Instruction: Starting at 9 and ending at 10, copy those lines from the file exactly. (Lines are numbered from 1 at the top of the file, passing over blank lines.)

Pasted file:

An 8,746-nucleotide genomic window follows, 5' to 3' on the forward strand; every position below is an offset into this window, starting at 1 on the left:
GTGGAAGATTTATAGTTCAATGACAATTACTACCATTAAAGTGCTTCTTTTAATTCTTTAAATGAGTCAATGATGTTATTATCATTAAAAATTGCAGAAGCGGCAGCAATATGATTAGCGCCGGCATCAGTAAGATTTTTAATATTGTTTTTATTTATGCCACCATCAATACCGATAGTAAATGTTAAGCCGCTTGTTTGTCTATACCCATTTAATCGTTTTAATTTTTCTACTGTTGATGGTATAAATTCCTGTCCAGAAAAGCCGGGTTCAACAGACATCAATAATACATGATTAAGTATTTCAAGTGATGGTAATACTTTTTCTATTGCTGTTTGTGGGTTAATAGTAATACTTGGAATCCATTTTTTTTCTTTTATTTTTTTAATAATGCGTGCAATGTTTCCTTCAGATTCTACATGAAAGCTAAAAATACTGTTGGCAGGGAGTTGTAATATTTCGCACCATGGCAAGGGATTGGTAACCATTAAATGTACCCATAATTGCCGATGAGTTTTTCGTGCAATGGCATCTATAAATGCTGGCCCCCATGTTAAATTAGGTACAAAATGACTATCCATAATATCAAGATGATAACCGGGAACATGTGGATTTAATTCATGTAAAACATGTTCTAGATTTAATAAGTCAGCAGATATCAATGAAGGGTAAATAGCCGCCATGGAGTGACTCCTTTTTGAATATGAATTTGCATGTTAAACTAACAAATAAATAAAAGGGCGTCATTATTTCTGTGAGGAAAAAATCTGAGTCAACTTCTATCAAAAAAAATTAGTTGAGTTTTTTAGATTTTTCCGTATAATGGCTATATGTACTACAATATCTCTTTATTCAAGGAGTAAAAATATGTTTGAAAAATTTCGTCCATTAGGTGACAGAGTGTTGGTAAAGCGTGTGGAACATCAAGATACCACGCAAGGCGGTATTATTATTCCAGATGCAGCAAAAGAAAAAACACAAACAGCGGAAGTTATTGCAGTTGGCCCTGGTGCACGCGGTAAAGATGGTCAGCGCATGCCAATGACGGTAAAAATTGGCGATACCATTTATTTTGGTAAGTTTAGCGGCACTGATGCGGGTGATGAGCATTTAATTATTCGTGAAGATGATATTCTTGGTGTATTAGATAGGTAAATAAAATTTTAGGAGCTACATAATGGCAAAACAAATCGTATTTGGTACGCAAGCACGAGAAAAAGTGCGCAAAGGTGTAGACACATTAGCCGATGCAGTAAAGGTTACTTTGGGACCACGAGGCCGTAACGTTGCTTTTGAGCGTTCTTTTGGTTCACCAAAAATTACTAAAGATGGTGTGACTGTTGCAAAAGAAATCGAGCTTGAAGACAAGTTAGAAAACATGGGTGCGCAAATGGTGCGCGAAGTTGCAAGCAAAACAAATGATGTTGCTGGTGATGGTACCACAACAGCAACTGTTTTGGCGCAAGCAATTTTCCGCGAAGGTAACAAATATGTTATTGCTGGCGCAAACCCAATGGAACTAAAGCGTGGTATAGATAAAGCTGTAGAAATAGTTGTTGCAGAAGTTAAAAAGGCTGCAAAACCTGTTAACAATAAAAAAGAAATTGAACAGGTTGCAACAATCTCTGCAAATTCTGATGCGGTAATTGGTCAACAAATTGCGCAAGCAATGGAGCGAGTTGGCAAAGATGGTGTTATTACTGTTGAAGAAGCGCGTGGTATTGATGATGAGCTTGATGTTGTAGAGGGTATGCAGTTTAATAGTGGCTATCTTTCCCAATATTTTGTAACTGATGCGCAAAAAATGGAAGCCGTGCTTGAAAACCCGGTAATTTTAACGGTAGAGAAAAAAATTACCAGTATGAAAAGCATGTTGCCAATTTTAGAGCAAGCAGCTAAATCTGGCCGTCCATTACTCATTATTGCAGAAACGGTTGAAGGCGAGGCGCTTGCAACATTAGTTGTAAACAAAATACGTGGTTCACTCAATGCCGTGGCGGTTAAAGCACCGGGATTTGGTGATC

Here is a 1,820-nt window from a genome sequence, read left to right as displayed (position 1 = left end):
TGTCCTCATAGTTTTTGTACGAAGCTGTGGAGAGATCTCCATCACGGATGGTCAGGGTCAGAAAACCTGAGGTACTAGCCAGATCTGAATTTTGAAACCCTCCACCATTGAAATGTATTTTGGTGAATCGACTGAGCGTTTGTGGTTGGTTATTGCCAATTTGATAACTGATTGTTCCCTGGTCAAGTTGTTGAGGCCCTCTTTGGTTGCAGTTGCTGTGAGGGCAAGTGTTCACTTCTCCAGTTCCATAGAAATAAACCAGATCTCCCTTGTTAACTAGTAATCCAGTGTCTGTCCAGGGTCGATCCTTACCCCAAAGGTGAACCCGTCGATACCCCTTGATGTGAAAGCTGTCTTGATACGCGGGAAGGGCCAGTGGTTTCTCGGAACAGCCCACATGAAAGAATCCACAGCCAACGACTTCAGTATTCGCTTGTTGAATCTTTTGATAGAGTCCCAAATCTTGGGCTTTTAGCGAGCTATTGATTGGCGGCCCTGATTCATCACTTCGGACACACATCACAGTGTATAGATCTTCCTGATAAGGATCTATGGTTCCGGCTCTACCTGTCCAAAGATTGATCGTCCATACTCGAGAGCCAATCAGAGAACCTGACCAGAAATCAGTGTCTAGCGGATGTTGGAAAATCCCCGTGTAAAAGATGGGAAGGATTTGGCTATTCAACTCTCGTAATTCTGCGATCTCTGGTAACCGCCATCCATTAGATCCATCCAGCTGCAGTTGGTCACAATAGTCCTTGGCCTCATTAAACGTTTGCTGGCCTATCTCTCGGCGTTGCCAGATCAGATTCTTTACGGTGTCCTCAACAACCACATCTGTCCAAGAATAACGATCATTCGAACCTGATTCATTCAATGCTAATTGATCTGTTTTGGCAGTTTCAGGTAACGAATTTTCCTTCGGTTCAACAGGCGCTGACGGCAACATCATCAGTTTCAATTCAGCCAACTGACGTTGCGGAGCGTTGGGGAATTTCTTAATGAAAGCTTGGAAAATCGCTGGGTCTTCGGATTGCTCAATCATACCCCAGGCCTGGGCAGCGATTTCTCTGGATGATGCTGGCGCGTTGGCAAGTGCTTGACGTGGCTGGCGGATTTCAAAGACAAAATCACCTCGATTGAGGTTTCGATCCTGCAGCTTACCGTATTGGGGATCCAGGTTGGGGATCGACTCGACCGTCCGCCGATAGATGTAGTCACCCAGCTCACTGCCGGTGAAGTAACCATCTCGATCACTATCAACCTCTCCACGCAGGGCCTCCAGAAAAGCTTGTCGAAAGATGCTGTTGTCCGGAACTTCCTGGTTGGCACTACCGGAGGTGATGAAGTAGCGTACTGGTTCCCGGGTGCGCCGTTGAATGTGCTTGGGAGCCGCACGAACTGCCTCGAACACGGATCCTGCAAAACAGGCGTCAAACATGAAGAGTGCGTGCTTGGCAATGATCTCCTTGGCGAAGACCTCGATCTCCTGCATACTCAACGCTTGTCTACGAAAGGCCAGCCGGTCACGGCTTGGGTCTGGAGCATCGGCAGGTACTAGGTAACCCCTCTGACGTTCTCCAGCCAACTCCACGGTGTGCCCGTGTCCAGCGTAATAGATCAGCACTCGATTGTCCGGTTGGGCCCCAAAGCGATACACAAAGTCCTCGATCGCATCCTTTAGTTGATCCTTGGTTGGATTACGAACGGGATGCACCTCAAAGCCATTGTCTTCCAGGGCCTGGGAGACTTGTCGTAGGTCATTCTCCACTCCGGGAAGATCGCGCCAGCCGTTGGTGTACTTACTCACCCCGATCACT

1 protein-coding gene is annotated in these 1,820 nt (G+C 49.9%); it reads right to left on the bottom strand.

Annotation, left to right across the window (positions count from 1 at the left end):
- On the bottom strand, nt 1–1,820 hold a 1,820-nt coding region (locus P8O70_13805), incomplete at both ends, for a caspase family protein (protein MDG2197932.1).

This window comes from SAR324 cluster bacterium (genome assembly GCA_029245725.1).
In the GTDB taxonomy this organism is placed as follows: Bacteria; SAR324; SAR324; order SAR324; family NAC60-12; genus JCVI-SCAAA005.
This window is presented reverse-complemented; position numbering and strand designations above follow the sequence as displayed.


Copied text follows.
In the GTDB taxonomy this organism is placed as follows: Bacteria; SAR324; SAR324; order SAR324; family NAC60-12; genus JCVI-SCAAA005.
This window is presented reverse-complemented; position numbering and strand designations above follow the sequence as displayed.